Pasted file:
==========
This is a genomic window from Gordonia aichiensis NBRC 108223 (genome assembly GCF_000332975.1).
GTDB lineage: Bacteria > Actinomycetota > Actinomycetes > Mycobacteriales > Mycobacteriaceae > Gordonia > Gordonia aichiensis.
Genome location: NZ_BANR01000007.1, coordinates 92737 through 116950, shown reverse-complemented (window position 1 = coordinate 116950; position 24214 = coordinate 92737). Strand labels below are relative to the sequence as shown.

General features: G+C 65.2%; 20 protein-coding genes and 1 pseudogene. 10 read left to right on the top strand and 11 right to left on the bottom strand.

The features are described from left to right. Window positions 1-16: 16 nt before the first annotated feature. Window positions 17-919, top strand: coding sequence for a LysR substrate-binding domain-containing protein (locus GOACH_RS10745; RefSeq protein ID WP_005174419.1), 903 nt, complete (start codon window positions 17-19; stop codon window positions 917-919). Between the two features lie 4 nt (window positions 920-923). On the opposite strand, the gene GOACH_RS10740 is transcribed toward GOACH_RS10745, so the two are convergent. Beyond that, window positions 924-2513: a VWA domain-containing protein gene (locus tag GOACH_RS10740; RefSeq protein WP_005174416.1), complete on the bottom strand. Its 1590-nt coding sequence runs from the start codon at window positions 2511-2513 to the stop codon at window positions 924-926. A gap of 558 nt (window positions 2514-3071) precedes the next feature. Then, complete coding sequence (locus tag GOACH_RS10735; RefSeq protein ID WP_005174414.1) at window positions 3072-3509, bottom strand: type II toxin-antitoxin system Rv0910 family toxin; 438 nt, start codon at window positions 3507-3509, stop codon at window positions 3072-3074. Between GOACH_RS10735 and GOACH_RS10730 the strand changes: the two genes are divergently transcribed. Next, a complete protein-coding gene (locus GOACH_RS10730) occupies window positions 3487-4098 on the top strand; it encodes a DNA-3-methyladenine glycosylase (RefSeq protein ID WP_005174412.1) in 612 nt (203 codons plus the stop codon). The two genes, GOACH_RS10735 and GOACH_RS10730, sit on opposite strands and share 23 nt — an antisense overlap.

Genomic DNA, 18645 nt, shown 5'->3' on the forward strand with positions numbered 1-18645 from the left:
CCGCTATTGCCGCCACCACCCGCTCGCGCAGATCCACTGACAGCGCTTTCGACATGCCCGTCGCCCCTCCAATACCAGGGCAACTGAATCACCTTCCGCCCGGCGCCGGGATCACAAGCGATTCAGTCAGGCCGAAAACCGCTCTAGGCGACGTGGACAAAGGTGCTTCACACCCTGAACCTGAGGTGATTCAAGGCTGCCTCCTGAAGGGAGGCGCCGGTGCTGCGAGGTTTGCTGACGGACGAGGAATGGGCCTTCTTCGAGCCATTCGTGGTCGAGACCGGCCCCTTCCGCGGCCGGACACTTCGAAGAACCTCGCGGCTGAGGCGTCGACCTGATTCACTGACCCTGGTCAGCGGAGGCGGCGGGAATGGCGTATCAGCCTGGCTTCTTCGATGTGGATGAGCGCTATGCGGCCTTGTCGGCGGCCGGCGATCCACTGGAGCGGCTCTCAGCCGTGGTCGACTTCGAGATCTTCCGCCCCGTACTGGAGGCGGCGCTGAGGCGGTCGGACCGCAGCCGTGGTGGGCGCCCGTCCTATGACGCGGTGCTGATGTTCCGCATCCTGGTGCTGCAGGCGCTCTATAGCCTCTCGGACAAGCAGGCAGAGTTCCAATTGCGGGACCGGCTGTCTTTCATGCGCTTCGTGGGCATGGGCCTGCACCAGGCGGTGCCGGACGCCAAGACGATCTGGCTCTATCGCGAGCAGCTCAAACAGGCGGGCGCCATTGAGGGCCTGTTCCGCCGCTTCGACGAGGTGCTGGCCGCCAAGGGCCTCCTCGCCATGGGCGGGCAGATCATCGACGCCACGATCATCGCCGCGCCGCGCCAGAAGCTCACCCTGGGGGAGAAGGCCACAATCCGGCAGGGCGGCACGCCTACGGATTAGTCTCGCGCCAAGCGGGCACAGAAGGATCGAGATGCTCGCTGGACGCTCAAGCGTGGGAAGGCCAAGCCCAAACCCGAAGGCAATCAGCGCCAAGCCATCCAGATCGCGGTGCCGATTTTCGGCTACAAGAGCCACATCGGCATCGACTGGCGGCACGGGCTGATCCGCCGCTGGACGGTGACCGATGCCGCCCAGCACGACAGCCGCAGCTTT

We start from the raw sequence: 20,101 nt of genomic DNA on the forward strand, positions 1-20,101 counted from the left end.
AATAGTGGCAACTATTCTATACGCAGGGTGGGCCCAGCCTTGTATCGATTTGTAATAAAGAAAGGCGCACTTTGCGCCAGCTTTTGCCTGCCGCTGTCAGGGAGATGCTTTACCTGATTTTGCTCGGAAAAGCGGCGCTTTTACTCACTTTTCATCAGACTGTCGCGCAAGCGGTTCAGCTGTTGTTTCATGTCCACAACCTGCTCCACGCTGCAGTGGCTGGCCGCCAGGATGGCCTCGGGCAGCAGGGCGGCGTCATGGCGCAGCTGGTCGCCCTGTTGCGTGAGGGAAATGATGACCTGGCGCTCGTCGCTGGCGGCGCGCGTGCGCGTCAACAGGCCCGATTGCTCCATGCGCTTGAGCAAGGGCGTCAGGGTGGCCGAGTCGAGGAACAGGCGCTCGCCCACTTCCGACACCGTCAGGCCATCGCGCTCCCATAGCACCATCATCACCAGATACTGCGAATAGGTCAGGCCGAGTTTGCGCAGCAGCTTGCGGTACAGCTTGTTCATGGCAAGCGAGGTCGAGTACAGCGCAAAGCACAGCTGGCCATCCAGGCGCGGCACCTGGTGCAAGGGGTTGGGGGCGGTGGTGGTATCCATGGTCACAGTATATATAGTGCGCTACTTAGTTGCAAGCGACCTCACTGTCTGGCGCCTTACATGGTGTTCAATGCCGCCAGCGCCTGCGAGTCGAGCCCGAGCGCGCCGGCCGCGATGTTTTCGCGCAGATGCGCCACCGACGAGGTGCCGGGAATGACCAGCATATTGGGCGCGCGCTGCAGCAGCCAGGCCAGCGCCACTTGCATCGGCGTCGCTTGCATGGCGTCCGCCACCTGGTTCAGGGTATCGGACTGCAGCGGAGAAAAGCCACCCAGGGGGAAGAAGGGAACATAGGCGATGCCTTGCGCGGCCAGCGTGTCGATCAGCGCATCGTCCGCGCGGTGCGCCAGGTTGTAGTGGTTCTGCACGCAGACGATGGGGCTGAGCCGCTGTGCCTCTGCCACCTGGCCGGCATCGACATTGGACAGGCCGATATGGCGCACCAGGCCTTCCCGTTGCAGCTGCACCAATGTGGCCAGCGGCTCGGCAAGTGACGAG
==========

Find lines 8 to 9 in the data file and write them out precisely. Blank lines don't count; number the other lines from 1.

We start from the raw sequence: 20,101 nt of genomic DNA on the forward strand, positions 1-20,101 counted from the left end.
AATAGTGGCAACTATTCTATACGCAGGGTGGGCCCAGCCTTGTATCGATTTGTAATAAAGAAAGGCGCACTTTGCGCCAGCTTTTGCCTGCCGCTGTCAGGGAGATGCTTTACCTGATTTTGCTCGGAAAAGCGGCGCTTTTACTCACTTTTCATCAGACTGTCGCGCAAGCGGTTCAGCTGTTGTTTCATGTCCACAACCTGCTCCACGCTGCAGTGGCTGGCCGCCAGGATGGCCTCGGGCAGCAGGGCGGCGTCATGGCGCAGCTGGTCGCCCTGTTGCGTGAGGGAAATGATGACCTGGCGCTCGTCGCTGGCGGCGCGCGTGCGCGTCAACAGGCCCGATTGCTCCATGCGCTTGAGCAAGGGCGTCAGGGTGGCCGAGTCGAGGAACAGGCGCTCGCCCACTTCCGACACCGTCAGGCCATCGCGCTCCCATAGCACCATCATCACCAGATACTGCGAATAGGTCAGGCCGAGTTTGCGCAGCAGCTTGCGGTACAGCTTGTTCATGGCAAGCGAGGTCGAGTACAGCGCAAAGCACAGCTGGCCATCCAGGCGCGGCACCTGGTGCAAGGGGTTGGGGGCGGTGGTGGTATCCATGGTCACAGTATATATAGTGCGCTACTTAGTTGCAAGCGACCTCACTGTCTGGCGCCTTACATGGTGTTCAATGCCGCCAGCGCCTGCGAGTCGAGCCCGAGCGCGCCGGCCGCGATGTTTTCGCGCAGATGCGCCACCGACGAGGTGCCGGGAATGACCAGCATATTGGGCGCGCGCTGCAGCAGCCAGGCCAGCGCCACTTGCATCGGCGTCGCTTGCATGGCGTCCGCCACCTGGTTCAGGGTATCGGACTGCAGCGGAGAAAAGCCACCCAGGGGGAAGAAGGGAACATAGGCGATGCCTTGCGCGGCCAGCGTGTCGATCAGCGCATCGTCCGCGCGGTGCGCCAGGTTGTAGTGGTTCTGCACGCAGACGATGGGGCTGAGCCGCTGTGCCTCTGCCACCTGGCCGGCATCGACATTGGACAGGCCGATATGGCGCACCAGGCCTTCCCGTTGCAGCTGCACCAATGTGGCCAGCGGCTCGGCAAGTGACGAG